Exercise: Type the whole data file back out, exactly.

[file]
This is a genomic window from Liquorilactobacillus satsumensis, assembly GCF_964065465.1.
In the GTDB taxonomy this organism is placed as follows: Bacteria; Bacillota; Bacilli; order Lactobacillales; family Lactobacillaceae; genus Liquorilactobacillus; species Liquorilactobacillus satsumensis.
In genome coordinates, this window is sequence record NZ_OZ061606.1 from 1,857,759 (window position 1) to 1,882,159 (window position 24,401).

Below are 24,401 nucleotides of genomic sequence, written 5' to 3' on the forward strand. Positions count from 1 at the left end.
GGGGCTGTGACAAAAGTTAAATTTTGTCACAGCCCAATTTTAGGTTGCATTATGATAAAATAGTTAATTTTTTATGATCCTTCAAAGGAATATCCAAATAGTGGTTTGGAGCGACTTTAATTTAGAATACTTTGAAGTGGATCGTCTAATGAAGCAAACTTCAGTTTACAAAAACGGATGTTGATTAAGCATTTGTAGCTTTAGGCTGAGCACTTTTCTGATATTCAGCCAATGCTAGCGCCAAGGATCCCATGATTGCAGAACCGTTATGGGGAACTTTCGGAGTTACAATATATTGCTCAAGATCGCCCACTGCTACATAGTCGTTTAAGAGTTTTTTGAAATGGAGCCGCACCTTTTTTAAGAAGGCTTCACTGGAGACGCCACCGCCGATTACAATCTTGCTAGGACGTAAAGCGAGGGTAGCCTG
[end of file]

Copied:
This is a genomic window from Liquorilactobacillus satsumensis, assembly GCF_964065465.1.
In the GTDB taxonomy this organism is placed as follows: Bacteria; Bacillota; Bacilli; order Lactobacillales; family Lactobacillaceae; genus Liquorilactobacillus; species Liquorilactobacillus satsumensis.
In genome coordinates, this window is sequence record NZ_OZ061606.1 from 1,857,759 (window position 1) to 1,882,159 (window position 24,401).

Below are 24,401 nucleotides of genomic sequence, written 5' to 3' on the forward strand. Positions count from 1 at the left end.
GGGGCTGTGACAAAAGTTAAATTTTGTCACAGCCCAATTTTAGGTTGCATTATGATAAAATAGTTAATTTTTTATGATCCTTCAAAGGAATATCCAAATAGTGGTTTGGAGCGACTTTAATTTAGAATACTTTGAAGTGGATCGTCTAATGAAGCAAACTTCAGTTTACAAAAACGGATGTTGATTAAGCATTTGTAGCTTTAGGCTGAGCACTTTTCTGATATTCAGCCAATGCTAGCGCCAAGGATCCCATGATTGCAGAACCGTTATGGGGAACTTTCGGAGTTACAATATATTGCTCAAGATCGCCCACTGCTACATAGTCGTTTAAGAGTTTTTTGAAATGGAGCCGCACCTTTTTTAAGAAGGCTTCACTGGAGACGCCACCGCCGATTACAATCTTGCTAGGACGTAAAGCGAGGGTAGCCTG